An inquiry to a former UN colleague, now a senior official near the top of the Indian establishment, quickly elicits the information that the Government of India has numerous social housing projects, and calculates its budgets at a unit cost of 200,000 Indian Rupees (INR) – approx. US$2500 – per affordable housing unit.
Therefore, for UNOPS’s Indian target of 100,000 housing units to be realised, US$250 million is needed. But UNOPS has provided only $2.5 (and possibly $5) million and SHS is presumably expected to mobilise the rest. Thus, it is odd to hear that Mr Gupta is not seeking other investors.
I wonder if that is because Mr Gupta already has all the capital he needs. That requires examining SHS India’s financials which mean a digital visit to the Registrar of Companies of the Indian Government’s Ministry of Corporate Affairs. As the website won’t accept my foreign credit card because I don’t have an Indian mobile phone to validate the online payment, an Indian lawyer friend is mobilised to pay the small fee that elicits the minimum registered information on SHS India. A further fee of INR 942 ($12) via Company Check provides a more comprehensive report.
SHS India (Corporate Identification Number U45309DL2018PTC336860) is a “private limited company”, classified under the “construction” sector. It was incorporated on 24th July 2018 with authorised and paid-up capital of INR 2 million (approx. US$ 25,000). The promotors and directors are India-based Indian nationals, a husband-and-wife team of Mr Amit Gupta and Ms Arti Jain. They own 50% of the 200,000 issued shares, each of nominal value INR 10. A third individual owning the other 50% is London-based Czech national, Martin Kucera. But his directorship has been deactivated because he did not file his KYC (know-your-client) credentials for verification by the Indian authorities.
SHS India documents indicate that its last annual general meeting was on 30th November 2021, and it has filed its audited accounts upto the end of the Indian financial year 2020/21 (31 March). The records indicate that SHS India has done nothing in its 3 year 9 month history. It shows no turnover, no revenue and the only outgoings have been modest auditor and administration charges. There is no mention of $5 million from UNOPS/S3i.
Thus, SHS India appears to be a shell company, created at the same time as the UNOPS/S3i housing partnership was being set up globally with SHS. A question comes to my mind: was it created just to be a conduit for UNOPS funding for India? However, there is no reference to this in its accounts. It is also odd if UNOPS was, at that earlier time, setting up to do business with a limited private company owned by a husband-and-wife team with no previous corporate history and track record of any business, let alone building houses.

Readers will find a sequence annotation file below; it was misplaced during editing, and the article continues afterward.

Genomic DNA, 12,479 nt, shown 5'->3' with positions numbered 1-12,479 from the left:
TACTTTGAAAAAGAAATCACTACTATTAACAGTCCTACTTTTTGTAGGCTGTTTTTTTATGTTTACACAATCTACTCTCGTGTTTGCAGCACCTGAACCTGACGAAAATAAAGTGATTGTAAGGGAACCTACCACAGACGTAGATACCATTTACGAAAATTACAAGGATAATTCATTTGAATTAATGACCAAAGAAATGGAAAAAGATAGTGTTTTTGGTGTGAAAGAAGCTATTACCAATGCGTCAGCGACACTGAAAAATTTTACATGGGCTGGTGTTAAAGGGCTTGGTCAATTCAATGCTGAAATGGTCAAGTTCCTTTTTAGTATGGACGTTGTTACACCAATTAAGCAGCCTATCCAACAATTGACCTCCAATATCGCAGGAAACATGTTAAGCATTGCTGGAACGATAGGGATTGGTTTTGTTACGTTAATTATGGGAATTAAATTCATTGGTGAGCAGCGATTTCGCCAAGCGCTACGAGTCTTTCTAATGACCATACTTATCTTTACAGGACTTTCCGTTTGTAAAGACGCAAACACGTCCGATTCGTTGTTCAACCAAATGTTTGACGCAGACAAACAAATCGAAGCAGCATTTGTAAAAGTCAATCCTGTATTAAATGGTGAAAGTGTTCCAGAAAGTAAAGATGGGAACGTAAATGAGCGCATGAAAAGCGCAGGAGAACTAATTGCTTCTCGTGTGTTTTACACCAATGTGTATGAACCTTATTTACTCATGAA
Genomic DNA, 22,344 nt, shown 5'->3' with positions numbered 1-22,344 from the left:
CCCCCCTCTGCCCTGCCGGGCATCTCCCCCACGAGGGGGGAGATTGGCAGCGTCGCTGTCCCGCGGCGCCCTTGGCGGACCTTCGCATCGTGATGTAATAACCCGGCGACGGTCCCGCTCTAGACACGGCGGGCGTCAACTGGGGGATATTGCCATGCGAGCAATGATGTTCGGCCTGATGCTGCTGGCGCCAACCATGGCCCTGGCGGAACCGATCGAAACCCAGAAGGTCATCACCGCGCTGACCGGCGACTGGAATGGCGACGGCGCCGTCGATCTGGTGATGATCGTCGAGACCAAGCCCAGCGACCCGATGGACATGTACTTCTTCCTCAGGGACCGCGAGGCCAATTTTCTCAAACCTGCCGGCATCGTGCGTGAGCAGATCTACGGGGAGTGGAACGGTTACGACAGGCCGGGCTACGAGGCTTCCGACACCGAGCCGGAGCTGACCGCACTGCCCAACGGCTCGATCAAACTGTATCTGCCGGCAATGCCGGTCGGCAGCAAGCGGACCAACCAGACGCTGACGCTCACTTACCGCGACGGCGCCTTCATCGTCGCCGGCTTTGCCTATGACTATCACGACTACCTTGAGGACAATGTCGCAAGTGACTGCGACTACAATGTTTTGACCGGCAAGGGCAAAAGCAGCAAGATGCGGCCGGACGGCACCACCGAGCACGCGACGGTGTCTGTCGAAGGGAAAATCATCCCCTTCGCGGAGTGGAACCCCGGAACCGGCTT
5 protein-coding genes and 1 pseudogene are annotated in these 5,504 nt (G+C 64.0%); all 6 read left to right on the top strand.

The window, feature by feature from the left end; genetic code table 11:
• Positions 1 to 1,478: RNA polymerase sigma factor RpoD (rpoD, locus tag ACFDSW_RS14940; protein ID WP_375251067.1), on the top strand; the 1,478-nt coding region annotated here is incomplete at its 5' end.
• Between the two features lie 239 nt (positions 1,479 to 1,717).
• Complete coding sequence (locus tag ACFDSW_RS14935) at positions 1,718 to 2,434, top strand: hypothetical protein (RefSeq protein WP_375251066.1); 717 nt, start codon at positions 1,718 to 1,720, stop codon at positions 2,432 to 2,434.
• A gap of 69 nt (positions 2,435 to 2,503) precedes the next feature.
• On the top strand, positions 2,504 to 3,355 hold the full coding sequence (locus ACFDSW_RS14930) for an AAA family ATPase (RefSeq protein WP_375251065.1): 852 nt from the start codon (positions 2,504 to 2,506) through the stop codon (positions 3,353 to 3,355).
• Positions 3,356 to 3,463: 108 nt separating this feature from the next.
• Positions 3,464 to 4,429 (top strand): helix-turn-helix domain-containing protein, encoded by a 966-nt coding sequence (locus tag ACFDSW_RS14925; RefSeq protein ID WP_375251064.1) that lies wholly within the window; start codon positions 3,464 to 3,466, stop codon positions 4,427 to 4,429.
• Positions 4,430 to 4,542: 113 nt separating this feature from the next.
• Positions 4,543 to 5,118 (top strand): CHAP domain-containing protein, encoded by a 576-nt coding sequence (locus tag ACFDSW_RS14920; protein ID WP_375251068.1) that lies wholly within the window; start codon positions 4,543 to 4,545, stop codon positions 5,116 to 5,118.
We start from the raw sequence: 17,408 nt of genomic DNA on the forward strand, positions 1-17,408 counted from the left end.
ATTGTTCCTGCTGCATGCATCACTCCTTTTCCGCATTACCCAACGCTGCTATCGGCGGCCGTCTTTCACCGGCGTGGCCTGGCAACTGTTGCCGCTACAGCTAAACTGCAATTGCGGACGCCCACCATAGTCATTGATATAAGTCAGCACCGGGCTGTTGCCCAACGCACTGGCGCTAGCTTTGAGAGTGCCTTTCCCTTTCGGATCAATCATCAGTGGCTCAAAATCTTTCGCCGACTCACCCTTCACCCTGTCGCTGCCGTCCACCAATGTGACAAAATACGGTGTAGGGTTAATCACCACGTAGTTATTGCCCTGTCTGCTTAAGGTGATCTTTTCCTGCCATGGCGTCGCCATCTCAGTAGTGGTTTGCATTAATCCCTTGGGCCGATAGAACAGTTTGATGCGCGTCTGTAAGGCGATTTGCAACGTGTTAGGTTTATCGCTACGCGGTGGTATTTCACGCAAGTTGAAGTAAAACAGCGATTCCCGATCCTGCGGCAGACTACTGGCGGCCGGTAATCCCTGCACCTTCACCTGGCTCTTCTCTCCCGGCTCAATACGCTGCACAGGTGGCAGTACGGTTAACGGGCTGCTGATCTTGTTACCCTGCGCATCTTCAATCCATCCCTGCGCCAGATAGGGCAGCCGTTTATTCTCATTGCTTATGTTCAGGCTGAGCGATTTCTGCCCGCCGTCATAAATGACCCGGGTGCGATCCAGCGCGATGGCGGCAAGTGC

Mr Gupta also appears to have been associated with six other companies, four of which have been struck off the Companies Register for unstated reasons. The other two companies associated with him that are still active are ‘WnW Global Solutions Private Limited’ incorporated very recently on 11 April 2022, and seven-year old Bau Panel Systems India Private Limited. His wife, Ms Jain, is also associated with these two companies.
A third director of the Bau India company is Mr. David Kendrick. UNOPS Executive Director Ms Grete Faremo and her deputy Mr Vitaly Vanshelboim met with Mr Kendrick and his daughter Daisy at a party in Manhattan in 2015 after which an UNOPS grant of $5 million was allocated to make a pop song and video game at ‘We are the Ocean’, an enterprise of Daisy Kendrick. This preceded the subsequent association between UNOPS/S3i and SHS. It is understood that an enquiry into the UNOPS/WATO contract is also underway, though details are sketchy.
There are other puzzling aspects about SHS India. Its official filings with the Indian authorities declare that it has no parent company nor any joint ventures. This runs counter to what Mr Gupta said on the phone that they had a financial relationship with UNOPS. It also obscures the arrangement between SHS India and Singapore-based SHS Holdings Private Limited: UNOPS documentation indicates that SHS India is subject to the “compliance and governance requirements” of the overall global SHS Group which is owned by David Kendrick. It is unclear why these vital elements of information appear to have been withheld from the Indian regulatory authorities. Is that not a crime under Indian law?
The initial tranche of houses are to be in the state of Goa. Sadly I have no time to go there (a seaside holiday in the “Pearl of the Orient” would have been good!). Instead, I ask local researchers to visit the social housing construction sites to verify what houses have been built by SHS. They report that they found nothing. The Goa authorities via the Goa State Urban Development Agency and Goa Housing Board confirm that there had been early contact with UNOPS/S3i/SHS and land had been preliminarily allocated but UNOPS did not follow-up.
So, with no houses built, where have the $2.5 – $5 million for India from UNOPS via S3i/SHS gone? There is not even a hole in the ground where it may be buried!
Why did UNOPS select Goa, the second most prosperous state for its first venture into social impact investing in India. The question is unanswerable without UNOPS releasing its decision matrix and criteria for such investments.